Welcome to the Treehouse Community

The Treehouse Community is a meeting place for developers, designers, and programmers of all backgrounds and skill levels to get support. Collaborate here on code errors or bugs that you need feedback on, or asking for an extra set of eyes on your latest project. Join thousands of Treehouse students and alumni in the community today. (Note: Only Treehouse students can comment or ask questions, but non-students are welcome to browse our conversations.)

Looking to learn something new?

Treehouse offers a seven day free trial for new students. Get access to thousands of hours of content and a supportive community. Start your free trial today.

JavaScript jQuery Basics (2014) Creating a Simple Lightbox Perform: Part 4

Why don't we use "const" or "let" in place of "var" in some of these projects? Specifically - the Lightbox project.

So, I broke off into the "Full Stack Javascript" from "Front Front Web Dev" track because I was having trouble understanding jQuery. After a few courses, I learned just enough to be dangerous. I'm noticing that throughout the challenges and lessons on the Web Dev track, we're using "var" everywhere-even when "const" would be preferable? Admittedly, I don't always completely read all teachers notes - so forgive me if this was answered in some incredibly obvious place.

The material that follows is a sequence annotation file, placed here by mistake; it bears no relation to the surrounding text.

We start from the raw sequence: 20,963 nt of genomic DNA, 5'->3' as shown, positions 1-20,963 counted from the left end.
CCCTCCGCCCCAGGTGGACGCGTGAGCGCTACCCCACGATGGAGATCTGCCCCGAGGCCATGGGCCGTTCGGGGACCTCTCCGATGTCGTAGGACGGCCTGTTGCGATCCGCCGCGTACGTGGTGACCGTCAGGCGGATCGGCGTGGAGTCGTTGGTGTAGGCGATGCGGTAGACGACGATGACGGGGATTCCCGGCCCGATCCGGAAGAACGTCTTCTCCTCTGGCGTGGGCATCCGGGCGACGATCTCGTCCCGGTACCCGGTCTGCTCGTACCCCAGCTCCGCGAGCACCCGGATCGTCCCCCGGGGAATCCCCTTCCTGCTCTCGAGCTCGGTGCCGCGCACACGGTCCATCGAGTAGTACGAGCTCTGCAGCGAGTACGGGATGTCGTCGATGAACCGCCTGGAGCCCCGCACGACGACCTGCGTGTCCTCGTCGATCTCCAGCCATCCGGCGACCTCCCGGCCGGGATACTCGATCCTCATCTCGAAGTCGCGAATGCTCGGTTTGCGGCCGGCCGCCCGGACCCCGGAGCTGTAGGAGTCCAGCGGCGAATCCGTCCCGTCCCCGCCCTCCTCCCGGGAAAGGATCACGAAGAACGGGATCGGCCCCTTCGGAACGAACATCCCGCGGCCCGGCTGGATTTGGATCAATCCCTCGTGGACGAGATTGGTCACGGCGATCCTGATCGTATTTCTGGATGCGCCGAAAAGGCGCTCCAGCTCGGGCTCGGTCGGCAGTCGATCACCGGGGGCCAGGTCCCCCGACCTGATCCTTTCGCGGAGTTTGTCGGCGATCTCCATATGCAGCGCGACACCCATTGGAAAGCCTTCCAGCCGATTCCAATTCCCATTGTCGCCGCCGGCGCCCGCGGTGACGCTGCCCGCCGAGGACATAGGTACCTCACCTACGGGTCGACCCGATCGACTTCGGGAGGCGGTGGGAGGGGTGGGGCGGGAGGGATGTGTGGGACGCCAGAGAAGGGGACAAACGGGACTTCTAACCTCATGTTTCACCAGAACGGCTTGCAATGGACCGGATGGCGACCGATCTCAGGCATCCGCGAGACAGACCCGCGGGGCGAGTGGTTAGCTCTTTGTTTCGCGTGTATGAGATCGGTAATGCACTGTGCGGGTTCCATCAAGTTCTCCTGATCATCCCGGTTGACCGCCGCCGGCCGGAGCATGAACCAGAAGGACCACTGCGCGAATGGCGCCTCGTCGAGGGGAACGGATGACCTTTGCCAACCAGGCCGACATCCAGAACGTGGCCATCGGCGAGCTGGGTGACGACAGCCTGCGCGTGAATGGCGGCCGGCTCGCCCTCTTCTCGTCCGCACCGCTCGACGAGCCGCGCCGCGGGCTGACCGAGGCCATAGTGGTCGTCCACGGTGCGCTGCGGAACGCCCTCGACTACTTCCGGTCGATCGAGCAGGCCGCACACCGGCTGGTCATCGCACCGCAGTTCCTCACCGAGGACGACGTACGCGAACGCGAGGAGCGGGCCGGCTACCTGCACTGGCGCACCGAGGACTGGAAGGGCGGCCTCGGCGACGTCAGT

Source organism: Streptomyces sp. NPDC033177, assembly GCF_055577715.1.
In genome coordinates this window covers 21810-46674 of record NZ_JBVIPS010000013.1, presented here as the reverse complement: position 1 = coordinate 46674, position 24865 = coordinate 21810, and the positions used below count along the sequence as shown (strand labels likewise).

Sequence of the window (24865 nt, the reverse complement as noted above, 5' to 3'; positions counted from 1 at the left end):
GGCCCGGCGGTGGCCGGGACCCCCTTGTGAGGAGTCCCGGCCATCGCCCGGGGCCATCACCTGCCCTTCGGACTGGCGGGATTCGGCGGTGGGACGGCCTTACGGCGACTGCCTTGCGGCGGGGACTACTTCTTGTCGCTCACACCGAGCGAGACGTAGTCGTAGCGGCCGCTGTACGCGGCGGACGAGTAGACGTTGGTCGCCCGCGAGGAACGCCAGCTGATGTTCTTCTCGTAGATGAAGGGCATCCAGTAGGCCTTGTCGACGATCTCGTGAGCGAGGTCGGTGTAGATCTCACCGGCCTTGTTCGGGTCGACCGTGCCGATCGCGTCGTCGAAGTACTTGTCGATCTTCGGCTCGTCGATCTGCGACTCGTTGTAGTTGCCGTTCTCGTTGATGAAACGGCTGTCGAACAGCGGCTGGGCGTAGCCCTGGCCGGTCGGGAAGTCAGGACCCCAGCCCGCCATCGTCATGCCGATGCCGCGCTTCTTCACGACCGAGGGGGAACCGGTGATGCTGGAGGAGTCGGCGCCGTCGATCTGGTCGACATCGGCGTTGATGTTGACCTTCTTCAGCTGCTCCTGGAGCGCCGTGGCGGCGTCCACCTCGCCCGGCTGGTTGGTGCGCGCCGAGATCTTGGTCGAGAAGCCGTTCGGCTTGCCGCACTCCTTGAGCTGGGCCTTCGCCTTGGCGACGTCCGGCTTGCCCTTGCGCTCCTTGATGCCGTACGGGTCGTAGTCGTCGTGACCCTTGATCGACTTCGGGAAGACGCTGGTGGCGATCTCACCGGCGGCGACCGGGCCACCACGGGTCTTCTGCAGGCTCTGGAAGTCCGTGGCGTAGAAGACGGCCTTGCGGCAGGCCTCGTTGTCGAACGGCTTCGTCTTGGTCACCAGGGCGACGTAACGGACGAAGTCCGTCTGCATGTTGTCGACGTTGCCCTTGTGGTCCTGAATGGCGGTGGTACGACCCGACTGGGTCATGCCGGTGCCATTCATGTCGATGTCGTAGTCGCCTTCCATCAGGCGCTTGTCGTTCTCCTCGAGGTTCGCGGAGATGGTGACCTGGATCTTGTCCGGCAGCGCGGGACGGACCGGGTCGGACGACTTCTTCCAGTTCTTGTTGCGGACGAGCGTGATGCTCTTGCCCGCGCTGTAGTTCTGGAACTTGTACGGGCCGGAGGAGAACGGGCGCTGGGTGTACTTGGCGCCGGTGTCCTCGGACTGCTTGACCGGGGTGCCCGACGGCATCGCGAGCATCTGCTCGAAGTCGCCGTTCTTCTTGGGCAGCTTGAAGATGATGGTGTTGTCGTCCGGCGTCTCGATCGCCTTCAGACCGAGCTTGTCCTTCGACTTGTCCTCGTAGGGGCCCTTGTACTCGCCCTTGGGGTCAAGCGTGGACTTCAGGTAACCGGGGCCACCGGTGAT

(sidenote: I just went back to where I got lost in jQuery and everything makes so much more sense. That full stack javascript track is next. take. my. money.)

1 Answer

Steven Parker
Steven Parker
216,083 Points

Both "const" and "let" are relatively recent additions to JavaScript (since 2015), and many of the courses were either developed before then, or before the changes had been adopted widely enough in browsers in use to make using the new syntax for public website projects a good idea.

You can substitute "const" or "let" for "var" in other projects as long as you're mindful of the differences in scope and how they may pertain to the situation. But for the most part, it won't be pertinent to the concepts being taught.